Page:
September 2016

September 29th, 2016

•World GDP growth, which has been trending down in recent years, is on track to hit roughly 3% this year, the slowest pace since 2009. China’s economic rebalancing, tight fiscal policy, underinvestment, elevated debt levels, deteriorating demographics and the rise of trade protectionism are all to blame for this moderation in global growth. So, unless policymakers address those structural forces via growth-enhancing policies and reforms, don’t expect much of an improvement in economic growth in 2017.

•Despite ongoing challenges such as soft investment and a strong dollar, U.S. economic growth is on track to accelerate after an awful first half of 2016. Inventory rebuilding will give a boost to output although that does not guarantee strong job creation given persistently weak productivity growth and declining corporate profits. The Fed thinks the case for a rate hike has strengthened and will likely press the trigger in December, i.e. after the elections. But a subsequent long pause can be expected considering challenges brought by a weak economic potential and a strong dollar. We are keeping unchanged our GDP growth forecasts for the U.S. at 1.6% and 2.0% for this year and 2017 respectively.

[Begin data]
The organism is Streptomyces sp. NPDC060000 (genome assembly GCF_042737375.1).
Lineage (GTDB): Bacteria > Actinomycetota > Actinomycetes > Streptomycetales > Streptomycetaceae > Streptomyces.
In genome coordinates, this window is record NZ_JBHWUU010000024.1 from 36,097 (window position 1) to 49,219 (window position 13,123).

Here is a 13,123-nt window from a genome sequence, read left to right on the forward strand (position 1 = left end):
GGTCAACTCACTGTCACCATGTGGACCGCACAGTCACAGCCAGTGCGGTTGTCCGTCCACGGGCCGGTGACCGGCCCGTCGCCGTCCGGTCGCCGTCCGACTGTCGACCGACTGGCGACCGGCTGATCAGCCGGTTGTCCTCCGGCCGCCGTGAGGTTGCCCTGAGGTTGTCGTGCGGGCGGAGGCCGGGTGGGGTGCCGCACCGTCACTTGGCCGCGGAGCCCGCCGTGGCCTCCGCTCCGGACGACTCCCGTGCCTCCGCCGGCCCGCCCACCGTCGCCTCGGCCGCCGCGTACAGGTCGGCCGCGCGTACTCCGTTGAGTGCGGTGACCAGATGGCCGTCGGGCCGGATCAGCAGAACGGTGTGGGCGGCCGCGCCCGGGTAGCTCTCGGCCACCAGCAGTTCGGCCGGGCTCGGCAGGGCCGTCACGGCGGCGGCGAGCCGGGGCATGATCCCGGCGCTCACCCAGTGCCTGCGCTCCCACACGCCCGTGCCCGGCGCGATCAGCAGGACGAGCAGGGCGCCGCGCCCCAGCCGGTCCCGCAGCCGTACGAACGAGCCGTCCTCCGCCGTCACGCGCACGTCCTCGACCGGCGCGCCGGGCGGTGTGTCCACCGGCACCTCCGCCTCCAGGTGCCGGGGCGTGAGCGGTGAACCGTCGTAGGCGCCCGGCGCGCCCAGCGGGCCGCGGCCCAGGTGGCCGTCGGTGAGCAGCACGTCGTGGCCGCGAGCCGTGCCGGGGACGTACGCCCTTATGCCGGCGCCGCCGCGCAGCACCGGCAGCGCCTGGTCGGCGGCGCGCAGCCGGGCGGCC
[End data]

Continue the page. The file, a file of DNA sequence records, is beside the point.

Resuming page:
•Canada’s economy is rebounding nicely after a difficult second quarter. Exporters saw improving sales in July, and consumers are enjoying the benefits of the enhanced Canada Child Benefit. However, investment remains disappointing, hurting economic growth not just contemporaneously but also in the future via a lower potential. We are keeping unchanged our Canadian GDP growth forecasts for both this year and next at 1.2% and 1.8% respectively. Unless the upcoming fiscal stimulus from the federal government is targeted effectively as to lift the economy’s potential, Canada will be stuck in low-growth mode. Facing a lower real neutral interest rate, also a result of declining potential growth, the Bank of Canada will have no alternative other than keep the overnight rate low for years to come.

Krishen Rangasamy

Senior Economist